"Energy return on investment (EROI) is the ratio of energy returned from an energy-gathering activity compared to the energy invested in that process ... EROI studies for most energy resources show a decline, indicating that depletion has been more important than technological improvements over time ... Many observers feel that the financial crises we have been experiencing since 2008 are a direct effect of the end of oil production growth (of all liquid fuels if considered on an energy basis) and of the general decline in EROI for most energy sources ... EROI advocates believe that, in time, market prices must approximately reflect comprehensive EROIs ... Obviously to have a modern civilization one needs not just surplus energy, but lots of it—and that requires either a high EROI or a massive source of moderate-EROI fuels ... If the energy and hence economic pie is no longer getting larger—indeed, if because of geological constraints it can no longer get larger—how will we slice it? ...  The abrupt rise and subsequent decline in the proportion of the GDP spent for energy was seen during the “oil shocks” of the 1970s, in mid-2008, and again in 2011. Each of these increases in the price of oil relative to GDP had large impacts on discretionary spending ... This is why each significant increase in the price of oil (and of energy generally) has been associated with an economic recession, and it suggests that declining EROI will take an increasing economic toll in the future ... An economy without enough domestic fuels of the type it needs must import the fuels and pay for them with some kind of surplus economic activity ... [B]efore the oil price increases of the 1970s, the EROI for imported oil was about 25:1 (very favorable for the United States); but this dropped to about 9:1 after the first oil price hike in 1973 and then to about 3:1 following the second oil price hike in 1979 ... As oil prices increased again in the first decade of the twenty-first century ... that ratio declined again to roughly 10:1 ... To some degree we have managed to continue purchasing foreign oil through debt, which gives us a temporarily higher EROI."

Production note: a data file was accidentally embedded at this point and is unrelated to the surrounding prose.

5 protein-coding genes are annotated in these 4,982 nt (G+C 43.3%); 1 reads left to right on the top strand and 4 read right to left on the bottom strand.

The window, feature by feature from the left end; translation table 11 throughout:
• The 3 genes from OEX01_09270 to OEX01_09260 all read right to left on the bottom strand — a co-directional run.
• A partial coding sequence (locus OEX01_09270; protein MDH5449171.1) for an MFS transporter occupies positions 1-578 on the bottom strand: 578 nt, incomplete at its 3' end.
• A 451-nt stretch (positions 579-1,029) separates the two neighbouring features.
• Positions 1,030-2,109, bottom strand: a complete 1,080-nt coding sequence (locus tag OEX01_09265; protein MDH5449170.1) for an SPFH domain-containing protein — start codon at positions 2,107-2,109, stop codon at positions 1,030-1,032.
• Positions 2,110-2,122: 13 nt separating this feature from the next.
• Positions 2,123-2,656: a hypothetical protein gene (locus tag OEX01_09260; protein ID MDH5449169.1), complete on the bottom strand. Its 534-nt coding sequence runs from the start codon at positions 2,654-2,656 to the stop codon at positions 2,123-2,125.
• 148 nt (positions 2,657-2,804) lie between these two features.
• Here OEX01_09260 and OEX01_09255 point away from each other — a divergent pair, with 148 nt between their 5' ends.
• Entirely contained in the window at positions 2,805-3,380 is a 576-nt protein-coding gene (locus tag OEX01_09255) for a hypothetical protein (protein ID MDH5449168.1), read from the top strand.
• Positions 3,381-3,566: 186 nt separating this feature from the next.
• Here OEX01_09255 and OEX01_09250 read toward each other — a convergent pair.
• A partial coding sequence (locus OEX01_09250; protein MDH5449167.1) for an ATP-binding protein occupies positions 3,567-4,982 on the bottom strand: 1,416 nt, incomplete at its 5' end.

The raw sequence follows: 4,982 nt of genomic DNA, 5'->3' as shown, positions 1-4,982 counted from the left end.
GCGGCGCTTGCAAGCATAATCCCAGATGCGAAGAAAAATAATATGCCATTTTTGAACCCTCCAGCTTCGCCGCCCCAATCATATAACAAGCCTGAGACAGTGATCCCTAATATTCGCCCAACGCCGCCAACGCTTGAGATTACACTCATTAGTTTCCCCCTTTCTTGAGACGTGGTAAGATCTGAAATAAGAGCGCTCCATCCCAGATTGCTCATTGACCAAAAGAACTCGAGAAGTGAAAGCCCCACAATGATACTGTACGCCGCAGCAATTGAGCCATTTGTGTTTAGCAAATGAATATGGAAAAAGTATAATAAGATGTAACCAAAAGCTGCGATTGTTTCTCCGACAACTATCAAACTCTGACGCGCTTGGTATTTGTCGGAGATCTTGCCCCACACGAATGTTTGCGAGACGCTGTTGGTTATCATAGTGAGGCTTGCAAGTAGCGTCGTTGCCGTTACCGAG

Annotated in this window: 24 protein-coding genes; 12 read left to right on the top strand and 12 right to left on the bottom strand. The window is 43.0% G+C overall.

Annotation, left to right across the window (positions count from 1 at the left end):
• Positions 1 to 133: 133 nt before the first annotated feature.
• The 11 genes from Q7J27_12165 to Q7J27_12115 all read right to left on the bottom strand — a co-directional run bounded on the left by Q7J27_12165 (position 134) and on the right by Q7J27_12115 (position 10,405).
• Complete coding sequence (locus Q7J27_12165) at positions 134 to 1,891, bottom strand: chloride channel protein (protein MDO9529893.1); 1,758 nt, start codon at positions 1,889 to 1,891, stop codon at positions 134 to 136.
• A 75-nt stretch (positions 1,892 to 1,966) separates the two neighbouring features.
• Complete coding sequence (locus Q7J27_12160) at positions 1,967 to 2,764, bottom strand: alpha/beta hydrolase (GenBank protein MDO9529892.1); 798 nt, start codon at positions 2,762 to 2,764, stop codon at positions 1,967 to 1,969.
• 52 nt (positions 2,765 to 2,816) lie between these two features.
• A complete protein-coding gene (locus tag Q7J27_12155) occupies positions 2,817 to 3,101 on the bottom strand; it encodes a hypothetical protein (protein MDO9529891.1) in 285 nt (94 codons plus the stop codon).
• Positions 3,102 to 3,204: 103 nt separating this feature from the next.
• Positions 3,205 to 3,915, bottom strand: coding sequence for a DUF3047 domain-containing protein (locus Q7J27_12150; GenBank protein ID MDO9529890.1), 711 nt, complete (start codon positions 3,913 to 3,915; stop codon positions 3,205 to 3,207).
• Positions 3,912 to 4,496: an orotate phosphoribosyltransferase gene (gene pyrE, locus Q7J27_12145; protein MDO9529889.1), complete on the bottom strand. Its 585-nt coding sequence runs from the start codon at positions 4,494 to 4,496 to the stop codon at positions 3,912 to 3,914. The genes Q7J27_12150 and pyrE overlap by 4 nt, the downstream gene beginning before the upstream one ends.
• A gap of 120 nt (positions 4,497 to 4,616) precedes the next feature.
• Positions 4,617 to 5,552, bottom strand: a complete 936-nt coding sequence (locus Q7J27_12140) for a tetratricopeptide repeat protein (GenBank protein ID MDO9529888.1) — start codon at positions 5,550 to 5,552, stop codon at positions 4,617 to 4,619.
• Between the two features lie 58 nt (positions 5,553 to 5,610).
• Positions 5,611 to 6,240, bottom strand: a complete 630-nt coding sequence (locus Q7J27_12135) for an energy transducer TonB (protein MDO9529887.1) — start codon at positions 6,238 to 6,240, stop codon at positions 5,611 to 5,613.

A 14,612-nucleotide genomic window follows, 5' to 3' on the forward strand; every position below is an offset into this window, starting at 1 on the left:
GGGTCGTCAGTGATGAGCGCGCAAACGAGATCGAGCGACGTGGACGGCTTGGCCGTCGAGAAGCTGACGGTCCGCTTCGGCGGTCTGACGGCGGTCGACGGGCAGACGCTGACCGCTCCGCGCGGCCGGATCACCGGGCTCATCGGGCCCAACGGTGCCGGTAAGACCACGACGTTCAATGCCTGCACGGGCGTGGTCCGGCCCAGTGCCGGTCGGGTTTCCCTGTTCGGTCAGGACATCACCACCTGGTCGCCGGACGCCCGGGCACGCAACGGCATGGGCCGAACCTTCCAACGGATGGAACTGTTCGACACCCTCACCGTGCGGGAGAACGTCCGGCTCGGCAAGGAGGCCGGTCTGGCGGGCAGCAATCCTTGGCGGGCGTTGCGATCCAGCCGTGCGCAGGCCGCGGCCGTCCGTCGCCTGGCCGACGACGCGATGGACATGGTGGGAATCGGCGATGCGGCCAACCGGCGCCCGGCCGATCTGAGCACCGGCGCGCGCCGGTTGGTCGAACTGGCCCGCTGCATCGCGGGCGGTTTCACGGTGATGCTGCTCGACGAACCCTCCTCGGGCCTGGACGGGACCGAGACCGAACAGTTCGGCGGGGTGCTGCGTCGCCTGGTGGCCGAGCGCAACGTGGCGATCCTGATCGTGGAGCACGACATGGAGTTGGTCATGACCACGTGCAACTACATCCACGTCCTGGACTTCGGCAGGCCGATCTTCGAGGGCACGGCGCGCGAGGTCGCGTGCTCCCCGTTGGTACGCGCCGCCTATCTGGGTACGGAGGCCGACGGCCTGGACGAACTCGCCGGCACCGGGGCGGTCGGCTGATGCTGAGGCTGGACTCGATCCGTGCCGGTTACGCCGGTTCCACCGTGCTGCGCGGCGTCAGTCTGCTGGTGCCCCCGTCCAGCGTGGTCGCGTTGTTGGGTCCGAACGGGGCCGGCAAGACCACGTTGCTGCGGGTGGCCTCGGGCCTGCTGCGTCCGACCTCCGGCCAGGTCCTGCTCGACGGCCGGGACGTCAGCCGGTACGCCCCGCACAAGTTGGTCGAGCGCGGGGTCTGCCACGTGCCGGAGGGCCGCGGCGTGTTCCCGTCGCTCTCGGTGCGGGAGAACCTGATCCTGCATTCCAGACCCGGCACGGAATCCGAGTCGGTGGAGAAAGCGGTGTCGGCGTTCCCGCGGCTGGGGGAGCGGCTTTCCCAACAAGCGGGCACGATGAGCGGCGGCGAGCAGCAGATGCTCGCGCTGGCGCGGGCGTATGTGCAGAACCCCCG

Zum Artikel Prof. Charles Hall, erschienen beim Post Carbon Institute (22. Mai 2013) »